8 Tips for Handling the Chaos of Tax Season

8 Tips for Handling the Chaos of Tax Season

The holiday season has passed, which means we’re all back from vacation and busy season has officially arrived. What’s a busy tax professional to do? Bar the door, then tell your spouse and kids that there’s plenty of cereal to last them until April 18. While many tax pros approach busy season with this attitude, I believe good work/life integration is the key to handling the chaos of busy season.

Here are eight strategies for handling the chaos of busy season:

#1 – Set Boundaries. Boundaries are my number one recommendation during busy season. Used properly, they can help you set up “no trespassing zones” and keep your sanity. While this may sound like a daunting task, especially if you’ve never used boundaries, try these tips:

  • Let your calendar be a boundary. Schedule “communication time” and respond only during that time. Don’t even look at the inbox, or check voicemails, until then.
  • Create your own definition of responsiveness. I pride myself on being responsive, but I also set boundaries on how I respond. I hate phone calls, so I ask people to text or email me for a quick response, in busy season and all year long. I also use my “out of office” reply to let people know when I’m unavailable, even if it is just for a few hours.
  • Go home. Set the time you are going home every night and commit to it. Even if you have to work later in the evening, you’ll get to see the family, stretch your legs and rest your brain. If you work from home, shut down your computer, close the door to your office and DO NOT go back in until morning.
  • Be realistic. Don’t take on more work than you can manage. Let people know you’ll be filing an extension when they get you their materials late. Say NO when you need to.

#2 – Create Mini Goals. Any big project has milestones. Break down your tax season into mini goals and reward yourself when you meet them. Each time you file “X” number of returns, do something you love. Buy yourself flowers, go to a movie or call a friend. By breaking down tax season into bite-sized projects, you can make it more manageable. I call this the Mount St. Laundry dilemma. I used to have a laundry chute at my old house where I dropped the clothes down and they disappeared … until you headed down to the basement and see that overwhelming pile of hip-high dirty clothes. Remember, it’s easier to manage laundry – and your goals – once you break out the whites, darks and reds.

#3 – Don’t Change. While I’m normally all about improving workflow and using apps to increase efficiency, busy season is not the time to take on a major change in the way you work. Wait until the summer to start changing the way your office works. I’ve got a lot of recommendations for this, including my recent article, 6 Favorite Productivity Tools for Accountants and Tax Professionals, but honestly, wait until May. I’d say June, but I think you should spend that month at the beach … or golfing.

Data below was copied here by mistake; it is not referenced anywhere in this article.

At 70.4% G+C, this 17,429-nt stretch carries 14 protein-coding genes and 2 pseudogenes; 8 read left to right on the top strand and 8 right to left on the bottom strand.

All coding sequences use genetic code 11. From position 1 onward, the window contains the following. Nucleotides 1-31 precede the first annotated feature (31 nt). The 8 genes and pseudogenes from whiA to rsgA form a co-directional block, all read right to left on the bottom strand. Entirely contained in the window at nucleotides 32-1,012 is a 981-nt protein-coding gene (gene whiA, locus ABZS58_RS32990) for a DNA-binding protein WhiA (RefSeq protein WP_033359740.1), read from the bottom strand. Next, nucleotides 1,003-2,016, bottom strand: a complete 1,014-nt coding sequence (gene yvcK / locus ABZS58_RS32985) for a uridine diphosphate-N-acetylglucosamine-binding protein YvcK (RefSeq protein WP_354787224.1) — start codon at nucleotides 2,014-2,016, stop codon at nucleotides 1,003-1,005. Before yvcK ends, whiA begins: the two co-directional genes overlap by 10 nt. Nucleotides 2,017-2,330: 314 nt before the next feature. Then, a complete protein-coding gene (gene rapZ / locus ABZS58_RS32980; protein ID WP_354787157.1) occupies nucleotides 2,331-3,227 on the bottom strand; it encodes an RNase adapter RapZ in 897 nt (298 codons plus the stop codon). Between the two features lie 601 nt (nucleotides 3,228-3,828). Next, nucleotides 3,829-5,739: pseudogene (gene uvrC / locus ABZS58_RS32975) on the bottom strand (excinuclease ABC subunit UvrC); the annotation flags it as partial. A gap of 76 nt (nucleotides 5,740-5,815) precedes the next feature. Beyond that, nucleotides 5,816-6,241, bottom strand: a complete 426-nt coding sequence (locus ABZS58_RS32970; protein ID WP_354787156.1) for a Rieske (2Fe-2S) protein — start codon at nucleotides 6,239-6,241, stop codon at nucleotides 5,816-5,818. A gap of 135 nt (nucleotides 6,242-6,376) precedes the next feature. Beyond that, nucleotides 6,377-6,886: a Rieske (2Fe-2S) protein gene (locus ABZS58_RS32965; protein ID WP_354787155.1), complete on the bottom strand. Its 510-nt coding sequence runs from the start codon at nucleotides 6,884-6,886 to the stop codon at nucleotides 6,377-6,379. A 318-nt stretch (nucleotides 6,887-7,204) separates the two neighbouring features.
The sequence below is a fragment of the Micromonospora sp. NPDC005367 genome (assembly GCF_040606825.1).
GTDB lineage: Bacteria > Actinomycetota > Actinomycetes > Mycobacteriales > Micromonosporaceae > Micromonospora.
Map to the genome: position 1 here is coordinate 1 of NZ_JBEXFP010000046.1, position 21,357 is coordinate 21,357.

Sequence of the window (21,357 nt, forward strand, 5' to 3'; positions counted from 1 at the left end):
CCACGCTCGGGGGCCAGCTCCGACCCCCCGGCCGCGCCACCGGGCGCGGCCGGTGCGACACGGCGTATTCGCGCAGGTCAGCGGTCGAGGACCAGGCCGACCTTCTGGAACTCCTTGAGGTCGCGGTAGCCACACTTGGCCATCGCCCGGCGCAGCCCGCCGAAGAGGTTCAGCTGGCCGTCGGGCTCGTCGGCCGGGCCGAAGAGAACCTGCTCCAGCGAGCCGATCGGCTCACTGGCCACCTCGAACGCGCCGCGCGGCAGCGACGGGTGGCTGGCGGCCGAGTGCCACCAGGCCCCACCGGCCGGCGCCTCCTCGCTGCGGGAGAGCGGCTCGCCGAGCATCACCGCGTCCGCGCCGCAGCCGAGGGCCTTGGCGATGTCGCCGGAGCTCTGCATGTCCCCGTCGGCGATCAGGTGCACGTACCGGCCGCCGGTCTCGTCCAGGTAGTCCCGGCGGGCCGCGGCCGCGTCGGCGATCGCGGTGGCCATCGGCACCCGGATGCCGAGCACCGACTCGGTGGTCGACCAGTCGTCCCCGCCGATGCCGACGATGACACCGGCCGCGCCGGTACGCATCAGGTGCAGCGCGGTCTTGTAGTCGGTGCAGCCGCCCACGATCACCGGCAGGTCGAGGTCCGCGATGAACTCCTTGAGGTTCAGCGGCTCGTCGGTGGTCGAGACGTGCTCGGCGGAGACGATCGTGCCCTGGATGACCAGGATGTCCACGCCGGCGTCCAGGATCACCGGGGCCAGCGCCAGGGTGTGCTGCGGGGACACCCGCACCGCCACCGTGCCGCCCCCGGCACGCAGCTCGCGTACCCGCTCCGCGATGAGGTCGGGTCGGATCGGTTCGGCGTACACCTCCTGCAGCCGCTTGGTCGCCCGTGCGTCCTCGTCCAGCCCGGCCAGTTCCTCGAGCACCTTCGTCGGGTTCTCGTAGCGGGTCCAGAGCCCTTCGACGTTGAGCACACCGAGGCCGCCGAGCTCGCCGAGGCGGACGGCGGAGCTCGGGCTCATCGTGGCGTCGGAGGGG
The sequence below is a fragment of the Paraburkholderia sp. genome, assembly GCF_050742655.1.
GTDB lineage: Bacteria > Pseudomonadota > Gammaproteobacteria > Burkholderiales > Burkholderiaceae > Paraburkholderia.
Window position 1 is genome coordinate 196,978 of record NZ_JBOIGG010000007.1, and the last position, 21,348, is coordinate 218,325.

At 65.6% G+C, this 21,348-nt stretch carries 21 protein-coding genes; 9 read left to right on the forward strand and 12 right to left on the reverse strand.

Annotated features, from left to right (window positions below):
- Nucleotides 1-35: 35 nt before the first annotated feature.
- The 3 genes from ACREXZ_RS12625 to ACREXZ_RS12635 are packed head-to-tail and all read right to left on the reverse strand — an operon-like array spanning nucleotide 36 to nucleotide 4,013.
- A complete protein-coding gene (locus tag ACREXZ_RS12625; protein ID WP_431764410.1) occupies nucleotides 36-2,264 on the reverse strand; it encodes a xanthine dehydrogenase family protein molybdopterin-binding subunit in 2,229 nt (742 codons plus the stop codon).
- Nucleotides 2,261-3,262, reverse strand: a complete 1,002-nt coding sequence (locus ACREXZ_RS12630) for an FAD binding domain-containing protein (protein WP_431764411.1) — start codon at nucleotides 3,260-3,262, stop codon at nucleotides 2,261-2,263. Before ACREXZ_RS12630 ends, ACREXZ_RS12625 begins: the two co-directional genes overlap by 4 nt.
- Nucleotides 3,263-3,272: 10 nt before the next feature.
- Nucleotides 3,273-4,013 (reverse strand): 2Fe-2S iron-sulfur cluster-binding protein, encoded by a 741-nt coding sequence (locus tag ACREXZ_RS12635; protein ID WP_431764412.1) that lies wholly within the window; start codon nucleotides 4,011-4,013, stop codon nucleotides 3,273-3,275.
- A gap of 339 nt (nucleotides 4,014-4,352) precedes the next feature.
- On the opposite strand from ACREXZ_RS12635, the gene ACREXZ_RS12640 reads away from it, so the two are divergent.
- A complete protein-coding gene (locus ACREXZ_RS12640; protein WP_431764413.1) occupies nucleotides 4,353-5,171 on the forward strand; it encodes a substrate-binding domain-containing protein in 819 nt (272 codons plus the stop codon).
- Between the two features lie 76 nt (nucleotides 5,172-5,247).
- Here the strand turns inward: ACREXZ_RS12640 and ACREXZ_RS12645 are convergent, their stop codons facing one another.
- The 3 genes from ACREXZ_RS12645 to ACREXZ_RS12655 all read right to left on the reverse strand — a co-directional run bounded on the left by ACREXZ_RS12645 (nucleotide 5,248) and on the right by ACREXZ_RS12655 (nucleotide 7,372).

#4 – Outsource Errands. Busy season is the time to take advantage of time-saving services. Kroger’s clicklist, Whole Foods, Safeway and other major chains can shop for you; all you have to do is pick up the groceries. And, perhaps even more convenient, Blue Apron, Plated, Hello Fresh and PeachDish will ship complete meals to your door with cooking instructions, which brings me to my next recommendation ….

#5 – Eat Right and Drink Water. Take care of your body and commit to good eating habits. Watch the caffeine and carbs, and eat veggies and protein. Baby carrots and celery sticks are great to munch on, and every grocery store has them precut and packaged to make it easier for you to consume them. Raspberries and blackberries are a good source of Vitamin C and full of antioxidants. I have a mini fridge next to my desk in my basement and keep it stocked with healthy stuff like this, so that I don’t wander up to the kitchen and end up eating the Cheetos I bought for my kids’ lunches.

#6 – Exercise. The Mayo Clinic says that sitting is one of the biggest risk factors for a number of health concerns, so sitting at your desk for an extended period of time can really be harmful. Schedule the time to take a walk outside, get a standing desk or use an app to remind you to move your body. Some apps you might try include the following:

  • Stand Up! The Work Break Timer reminds you to get up and move around.
  • 1 Minute Desk Workout rotates through 45 different movements every hour to keep you tension free, logs your movement and even graphs it at the end of the month.
  • Fitness at Work focuses on addressing 10 common health issues through exercise and is designed for office workers.

#7 – Communicate. When you’re head down working 14-hour days, it can be hard to remember to communicate. Make effective communication a priority, whether you’re dealing with a colleague, spouse or kid. Set expectations and let people know what you need. Schedule time to FaceTime with your kids, especially if you aren’t going to make it home for dinner.

Communicating can go a long way toward protecting your important relationships, especially when you don’t have a lot of time to tend to them. Schedule a virtual happy hour, via Google Hangouts or Zoom, with your tax and accounting friends so that you can trade some war stories and remind yourself that you’re not alone.

#8 – Have a Sense of Humor. Humor relieves stress and improves your outlook, so make time for it. Smile. Watch short YouTube videos of funny commercials or old Saturday Night Live clips, or create a Pandora channel of your favorite comedian.

Happily surviving busy season is all about good work/life integration. That requires planning, a positive attitude and good boundaries. Good luck! I’ll see you on the other side.

Editor’s note: This article was originally published on the Intuit® ProConnect™ Tax Pro Center.